Rebels and government forces in South Sudan use children as young as 12 to fight an increasingly brutal civil war.
South Sudan refugees residing in a UN camp are living in knee-deep, sewage-contaminated floodwater, forcing some families to sleep standing up so they can hold their children out of the water, an international aid group has said.
Doctors Without Borders said on Friday the conditions in the camp in Bentiu are “an affront to human dignity”, and demanded that dry land within the camp be immediately made available for living space.
The residents, most of whom fled fighting between rebels who support opposition leader Riek Machar and government forces since last December, cannot leave the camp because of fear that they could be killed outside.
The UN is housing nearly 100,000 people in South Sudan in bases that were not intended to house internally displaced persons.
Ethnically targeted violence broke out last December between supporters of Machar and the military, forcing more than one million people to flee their homes.
Human Rights Watch on Friday released a report documenting the killings of thousands of civilians since the conflict began in what the group called “extraordinary acts of cruelty that amount to war crimes”.
The group called on the UN to impose an arms embargo on South Sudan and place targeted sanctions on individuals “responsible for serious violations of international law”.
No end in sight
Despite international pressure to end the violence, there is no end in sight to the conflict. Representatives of the government and rebels met for a fifth time in Ethiopia earlier this week for peace talks, but the rebels did not show up on the second day of talks, according to the regional bloc IGAD.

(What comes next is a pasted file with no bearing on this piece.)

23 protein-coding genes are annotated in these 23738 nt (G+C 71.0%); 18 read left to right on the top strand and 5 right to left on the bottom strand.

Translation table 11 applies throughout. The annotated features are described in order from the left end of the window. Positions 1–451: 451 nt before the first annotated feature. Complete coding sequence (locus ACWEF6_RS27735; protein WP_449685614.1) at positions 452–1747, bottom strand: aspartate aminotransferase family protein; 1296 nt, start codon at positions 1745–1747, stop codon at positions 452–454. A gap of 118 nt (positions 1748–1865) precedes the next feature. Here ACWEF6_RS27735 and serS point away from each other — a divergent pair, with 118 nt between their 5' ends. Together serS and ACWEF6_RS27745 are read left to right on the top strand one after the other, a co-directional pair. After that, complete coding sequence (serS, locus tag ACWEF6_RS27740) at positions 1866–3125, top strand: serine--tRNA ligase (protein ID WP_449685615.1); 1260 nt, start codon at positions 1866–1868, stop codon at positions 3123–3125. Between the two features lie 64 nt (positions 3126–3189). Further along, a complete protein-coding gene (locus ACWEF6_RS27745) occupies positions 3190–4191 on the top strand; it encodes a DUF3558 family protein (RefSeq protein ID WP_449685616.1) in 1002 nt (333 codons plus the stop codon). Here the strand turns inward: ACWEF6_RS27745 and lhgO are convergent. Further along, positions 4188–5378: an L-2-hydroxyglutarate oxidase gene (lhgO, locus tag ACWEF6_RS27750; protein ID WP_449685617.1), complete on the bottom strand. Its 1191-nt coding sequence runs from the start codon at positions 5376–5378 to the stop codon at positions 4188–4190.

South Sudan Information Minister Michael Lueth said in a statement that the peace talks were doomed by “the fact that the opposition has wavered in their commitment”.
President Salva Kiir, who was in Washington this week as part of the US-Africa summit, told reporters while standing alongside US Secretary of State John Kerry that Machar is not in full control of the opposition fighters.
Kiir said he wants peace soon.
“I will be happy because the people who are dying on both sides are my people,” Kiir said. “I am an elected president, and the people who elected me were not from my tribe. I was elected by all the people of South Sudan. So other people die in support of Riek Machar or in my support, these are all my people.”
Experts have warned that a famine will hit the country because the violence did not allow residents to plant crops.